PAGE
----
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9 thoughts on “Bad Winter Causes Snowmobile Sales To Trend Downward

  • Avatar for Carlton LaClair

    If it wasn’t for the 8-20 thousand dollars for a sled the numbers would probably be a lot higher.

    Reply
  • Avatar for Tom TeBeest

    This is most obvious to the most casual observer. Sales always dip when winters don’t have much snow. That said, the real die hards are still buying and may wait until the following year when more snow may come to plunk down their hard earned cash. I happened to buy my first brand new sled since 2009. It probably cost twice or nearly three times a sled did in 2009. I only managed to put 160 miles on, but you can bet I’m ready for next winter. I know alot of people are ditching snowmobiling in favor of what seems to be a more year round vehicle like an ATV or UTV. I can’t say that I blame them, but I don’t know in the long run that this will be a great thing for the sport of snowmobiling. Snowmobiling has far less of an impact on the wilderness than UTVs and ATVs. Once the s ow melts, it’s difficult to tell where snowmobiles made tracks, unlike their wheeled brethern. What are other people’s thoughts on this? Will trail systems grow with more UTV/ATV use? Or will landowners begin to close their properties and easements over growing concerns of damage to property, noise and dust? One thing I hope for is a renewed interest in more companies offering sleds and getting families back in to the sport. Think snow!

    Reply
  • Avatar for Rob

    Way to much money for sleds that dont last 2 years would be biggest reason 34k for a turbo mountain sled no thanks

    Reply
  • Avatar for Adam Johns

    I’d say sales are down because sled prices have gotten absolutely ridiculous… and with the economic hardships people are facing, who the hell has $25k to spend on a snowmobile that’s usually only good for 15000 km’s.

    Reply
  • Avatar for Patrick P

    I imagine the large incentives manufacturers had at the end of the year helps keep sales up. I bought a brand new snowmobile for the first time in my life at the end of February. I was planning on snow checking but the deals were too good. I actually got the exact snowmobile I would have built, which was hard to find considering the track option is not the typical floor model track. And good thing I got it because that model doesn’t exist for 2025. The XC line from Polaris. Which I think is a great move for Polaris considering that model probably would have had many changes and plenty of 24 and 23 are sitting at dealers. I save $3,200 off MSRP and got a free second year of warranty.

    Also with no snow means a lot of people saved a lot of money. A second year of no snow in the Midwest would be the killer. But we can’t forget in the Midwest the year before was a fantastic better than average winter. Which means the chances of this being the new age of winters is so low. The last time MN had a winter like this was 145 years ago. And that winter was so warm the range in temp to 2nd place was bigger than the temp range from 2nd to 5th. So history says it’s a fluke.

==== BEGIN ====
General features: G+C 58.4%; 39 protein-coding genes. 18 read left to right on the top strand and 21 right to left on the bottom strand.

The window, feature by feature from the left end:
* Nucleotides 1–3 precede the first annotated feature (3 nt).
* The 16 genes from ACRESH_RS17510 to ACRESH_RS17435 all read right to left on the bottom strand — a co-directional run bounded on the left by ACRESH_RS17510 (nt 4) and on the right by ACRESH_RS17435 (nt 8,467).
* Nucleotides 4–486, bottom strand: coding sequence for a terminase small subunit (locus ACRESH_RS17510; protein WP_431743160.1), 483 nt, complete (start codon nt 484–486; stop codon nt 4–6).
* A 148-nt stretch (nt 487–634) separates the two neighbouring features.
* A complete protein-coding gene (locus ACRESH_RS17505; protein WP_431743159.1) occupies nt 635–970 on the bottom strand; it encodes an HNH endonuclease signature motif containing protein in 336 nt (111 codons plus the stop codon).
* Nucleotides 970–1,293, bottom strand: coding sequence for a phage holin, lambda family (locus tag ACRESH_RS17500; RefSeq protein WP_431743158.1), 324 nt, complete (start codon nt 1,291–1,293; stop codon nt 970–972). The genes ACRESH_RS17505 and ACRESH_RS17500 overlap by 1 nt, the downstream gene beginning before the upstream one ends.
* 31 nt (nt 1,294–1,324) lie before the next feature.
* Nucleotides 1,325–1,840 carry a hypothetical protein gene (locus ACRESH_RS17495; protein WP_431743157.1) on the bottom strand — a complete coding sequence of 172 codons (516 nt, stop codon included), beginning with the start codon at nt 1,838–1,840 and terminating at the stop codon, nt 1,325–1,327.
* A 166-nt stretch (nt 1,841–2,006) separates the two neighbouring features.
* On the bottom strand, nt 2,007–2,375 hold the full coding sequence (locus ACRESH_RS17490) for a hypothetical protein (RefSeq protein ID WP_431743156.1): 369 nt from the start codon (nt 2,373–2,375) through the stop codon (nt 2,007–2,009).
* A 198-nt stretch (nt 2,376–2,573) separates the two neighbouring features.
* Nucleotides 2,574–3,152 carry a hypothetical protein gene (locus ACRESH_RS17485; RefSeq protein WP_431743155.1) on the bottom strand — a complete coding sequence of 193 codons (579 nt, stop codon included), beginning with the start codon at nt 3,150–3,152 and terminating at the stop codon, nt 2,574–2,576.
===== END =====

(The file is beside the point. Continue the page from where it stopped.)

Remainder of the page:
Reply
    • Avatar for Dave cumming

      It’s a great sport but 15 grand for the sled 5 grand for the trailer 5 hundred for apparel got to get out more than a couple of weekends o the insurance I WANT SOME SNOW ❄

      Reply
  • Avatar for AKrider

    The OEM’s have learned nothing from Harley. They continue to chase the Baby Boomer demographic with ever more expensive, feature laden sleds. They are apparently too stupid to realize once your core demographic ages out of riding you’ve got very few people left to buy your sleds.

    Maybe a second bad winter in a row will cause them to change up the product offerings so sleds actually run past 2000 miles without blowing up. Maybe focus on offering just good, general, all around sleds instead of specialized niche machines that overheat in any snow conditions that isn’t waist deep powder.

    The sled market is broken and the OEM’s can’t seem to figure things out.

    Reply
  • Avatar for Viking

    The last time this was published I predicted sales would be ~90,000 due to the ridiculous high prices, poor quality of the sleds that don’t last, too many recalls and problems with sleds, poor weather was a factor but no where near the biggest cause of the decline.

    Record sled sales was 600,000+ units in 1970 and predictions of over 1,000,000 units in 1971. Sleds sales were doubling every year from early sixties. Not bad since sled sales were in single digits when we got our first real recreational sled from Polaris in 1954. Fantastic growth from 1954-1970 with 100+ manufacturers.

    Sales are off the fast track because they don’t market sleds to the middle income bracket now it is sold to the 1%ers only.

    Much smarter to go after the Ford buyers vs the Ferrari buyers. Proven historical fast track success vs dismal out look over the last 35 years.

    Trails and club volunteers s are disappearing because landowners and volunteers don’t want to have trails only for use of the 1%ers.

    Need to go back to marketing affordable sleds geared for the middle class market before it is too late.

    Reply
  • Avatar for John Zeglin

    Yes you can spend a lot of money on a new sled but I think you are being too hard on the manufacturers. I admit I am a Ski-doo guy so that is where most of my knowledge is and I think Ski-doo has been offering some reasonably priced sleds, especially trail type sleds. January and February in Minnesota’s Twin Cities area there was some GREAT deals on remaining 2024’s. I know pricing did vary greatly from dealer to dealer, but you could get a 600 Etec 129 or 137 with electric start, reverse and many bells and whistles for about $11,000 to 12,000. Closer to $11,000. 850’s weren’t all that much more. Those are really great trail sled for the money.

    Reply